11. Abstract Measures • Complex cultural forms, produced by artisans working with scripts within schemata, can be characterized as simple geometric shapes • Lines and nodes reduce formal complexity to something easily measured • Reduction of complexity allows elegant, explicit measures of outlines, proportions and ratios

  12. Multidimensional Scaling

  13. Columbia PlateauTypes Defined as Concept Maps: Lanceolate Relationships

  14. Columbia Plateau Types Defined as Concept Maps: Triangular Relations

  15. Plateau Cultural Sequence

  16. Projectile Point Sequence: Morphological Groups • Seven Projectile Point Series are Defined for the Columbia Plateau: • 1. Lanceolate (Paleoindian) • 2. Lanceolate (Early and Middle Archaic) • 3. Shouldered Lanceolate (Late Paleoindian) • 4. Shouldered Triangular (Early and Middle Archaic) • 5. Corner-notched and Basal-notched Triangular (Early and Middle Archaic) • 6. Large Side-notched Triangular (Early-Middle Archaic) • 7. Small Side-notched Triangular (Late Archaic)

  17. Lohse (1985) Morphological Groups

  18. Paleoindian Period Fluted Lanceolate and Plano Series Projectile Point Types

  19. Fluted Lanceolate Points: Clovis Description: large lanceolate projectile point with a deep concave flute removed from the basal margin. Type Site: Blackwater Draw (Sellards 1952) Temporal Range: 12-11,000 B.P. Phylogeny: Clovis series; wide range of forms held indicative of specific areas Cast of a Blackwater Draw Clovis http://www.ele.net/Carl/intro.htm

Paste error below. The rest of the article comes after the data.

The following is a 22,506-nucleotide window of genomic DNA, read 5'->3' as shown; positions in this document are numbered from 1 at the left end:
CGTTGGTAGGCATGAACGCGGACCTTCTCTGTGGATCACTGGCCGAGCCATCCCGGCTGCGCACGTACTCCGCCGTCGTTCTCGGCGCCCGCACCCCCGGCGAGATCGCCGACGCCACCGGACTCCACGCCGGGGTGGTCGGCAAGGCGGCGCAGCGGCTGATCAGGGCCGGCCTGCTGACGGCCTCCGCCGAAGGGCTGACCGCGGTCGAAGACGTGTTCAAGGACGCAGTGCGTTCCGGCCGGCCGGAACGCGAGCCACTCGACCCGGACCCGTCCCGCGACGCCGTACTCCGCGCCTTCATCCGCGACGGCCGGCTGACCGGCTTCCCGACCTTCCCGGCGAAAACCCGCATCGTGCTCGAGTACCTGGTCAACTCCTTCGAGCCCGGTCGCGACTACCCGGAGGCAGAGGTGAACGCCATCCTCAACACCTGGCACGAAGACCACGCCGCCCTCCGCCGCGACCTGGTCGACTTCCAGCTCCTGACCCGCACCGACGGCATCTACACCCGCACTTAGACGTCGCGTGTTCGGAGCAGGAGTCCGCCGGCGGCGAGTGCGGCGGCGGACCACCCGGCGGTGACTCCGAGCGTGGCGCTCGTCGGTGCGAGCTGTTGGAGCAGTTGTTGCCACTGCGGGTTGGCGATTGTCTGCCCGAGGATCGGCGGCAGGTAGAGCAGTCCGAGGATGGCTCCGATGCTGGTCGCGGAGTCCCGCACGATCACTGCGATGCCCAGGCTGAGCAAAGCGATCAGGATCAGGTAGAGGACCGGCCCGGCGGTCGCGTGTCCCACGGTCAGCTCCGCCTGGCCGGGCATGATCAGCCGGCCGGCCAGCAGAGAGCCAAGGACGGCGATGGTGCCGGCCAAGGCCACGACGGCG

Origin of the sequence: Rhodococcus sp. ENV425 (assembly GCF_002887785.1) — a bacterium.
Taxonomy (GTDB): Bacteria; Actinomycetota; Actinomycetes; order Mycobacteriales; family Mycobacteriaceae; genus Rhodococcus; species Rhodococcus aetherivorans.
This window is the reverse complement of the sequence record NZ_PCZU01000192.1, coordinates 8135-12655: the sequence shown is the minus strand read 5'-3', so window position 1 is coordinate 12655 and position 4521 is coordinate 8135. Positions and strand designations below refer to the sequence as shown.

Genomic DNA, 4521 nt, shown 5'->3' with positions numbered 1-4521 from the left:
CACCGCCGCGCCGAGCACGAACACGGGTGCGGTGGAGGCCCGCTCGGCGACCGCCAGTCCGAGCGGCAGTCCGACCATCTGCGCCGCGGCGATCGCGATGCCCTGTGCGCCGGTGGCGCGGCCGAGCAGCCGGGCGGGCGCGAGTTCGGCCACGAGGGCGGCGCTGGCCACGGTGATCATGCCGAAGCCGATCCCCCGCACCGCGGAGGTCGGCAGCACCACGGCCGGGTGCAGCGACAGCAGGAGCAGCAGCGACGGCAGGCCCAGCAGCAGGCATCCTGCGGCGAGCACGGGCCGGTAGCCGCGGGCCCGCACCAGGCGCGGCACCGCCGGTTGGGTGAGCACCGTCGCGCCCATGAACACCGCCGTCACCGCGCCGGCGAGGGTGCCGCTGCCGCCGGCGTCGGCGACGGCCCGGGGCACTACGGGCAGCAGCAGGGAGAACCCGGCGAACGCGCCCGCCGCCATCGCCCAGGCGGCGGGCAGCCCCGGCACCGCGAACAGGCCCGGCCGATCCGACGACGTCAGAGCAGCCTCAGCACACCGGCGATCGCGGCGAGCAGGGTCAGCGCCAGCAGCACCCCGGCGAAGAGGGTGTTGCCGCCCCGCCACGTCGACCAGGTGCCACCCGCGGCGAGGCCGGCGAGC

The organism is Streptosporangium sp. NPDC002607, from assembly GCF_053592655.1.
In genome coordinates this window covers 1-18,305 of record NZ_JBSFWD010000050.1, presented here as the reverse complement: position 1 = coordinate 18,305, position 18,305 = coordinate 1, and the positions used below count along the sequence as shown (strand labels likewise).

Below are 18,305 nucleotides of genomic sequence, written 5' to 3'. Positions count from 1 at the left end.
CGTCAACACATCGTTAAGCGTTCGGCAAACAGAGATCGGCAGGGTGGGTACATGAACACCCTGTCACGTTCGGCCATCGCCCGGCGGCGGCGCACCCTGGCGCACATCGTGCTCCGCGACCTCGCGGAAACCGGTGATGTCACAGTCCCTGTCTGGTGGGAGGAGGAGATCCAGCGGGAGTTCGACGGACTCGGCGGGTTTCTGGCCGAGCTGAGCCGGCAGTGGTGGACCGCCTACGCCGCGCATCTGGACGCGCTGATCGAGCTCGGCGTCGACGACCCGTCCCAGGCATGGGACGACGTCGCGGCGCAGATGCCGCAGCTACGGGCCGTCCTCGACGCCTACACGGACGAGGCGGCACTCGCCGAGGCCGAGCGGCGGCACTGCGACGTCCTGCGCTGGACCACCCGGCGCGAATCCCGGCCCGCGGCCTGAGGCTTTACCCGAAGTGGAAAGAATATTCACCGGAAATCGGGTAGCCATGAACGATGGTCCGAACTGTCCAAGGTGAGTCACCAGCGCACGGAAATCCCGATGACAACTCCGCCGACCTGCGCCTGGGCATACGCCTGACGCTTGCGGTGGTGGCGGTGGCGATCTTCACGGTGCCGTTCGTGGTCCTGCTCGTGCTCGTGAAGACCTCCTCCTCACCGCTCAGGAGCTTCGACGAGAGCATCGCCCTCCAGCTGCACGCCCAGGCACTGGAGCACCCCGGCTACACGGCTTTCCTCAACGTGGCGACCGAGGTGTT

20. Clovis Found on the Columbia Plateau Richey-Roberts cache contains the largest sample of Clovis points and the only site with intact Clovis deposits (Mehringer 1989)

  21. Plano Series: The Plains Perspective Clovis Folsom Agate Angostura Alberta Eden Scottsbluff Basin http://www.nebraskastudies.org/0200/frameset_reset.html?http://www.nebraskastudies.org/ 0200/stories/0201_0111.html

  22. Plano Points on the Columbia Plateau • Plano Period projectile points replaced the earlier fluted Clovis and Folsom types and show a much wider range for forms and sizes • Characteristic forms: • Simple Lanceolate forms (Windust, Cascade) • Shouldered Lanceolate forms (Lind Coulee, Haskett, Windust)

  23. Recognized Plano Types Found on the Columbia Plateau Haskett type, Butler 1964, 1967; Hell Gap type, Agogino 1961, 1985; Agate Basin, Irwin-Williams 1973; Lind Coulee type, Daugherty 1956 Haskett Agate Basin Hell Gap

  24. Lind Coulee Description: large shouldered lanceolate form with elongate stem and sloping to squared shoulders Type Site: Lind Coulee (Daugherty 1956) Temporal Range: c.10000-9000 B.P. Phylogeny: Lind Coulee is a recognizable types within a general Late Paleoindian shouldered lanceolate series

  25. Lind Coulee Variants • Daugherty (1956:246-247) defined three styles of chipped stone projectile points in the Lind Coulee Assemblage.  • Stemmed points with tapered stems, rounded shoulders, and a convex base; stemmed points with sharp lateral shoulders; and stemmed points with parallel-sided stems. • Irwin and Moody (1978:257 believed these different styles represented variations of a basic Lind Coulee Point type that could be defined as " a well-made leafshaped point with weak to distinct shoulders and a stem with slightly converging sides and a convex base.” http://www.archaeology.wsu.edu/lind_coulee/site_interpretations.htm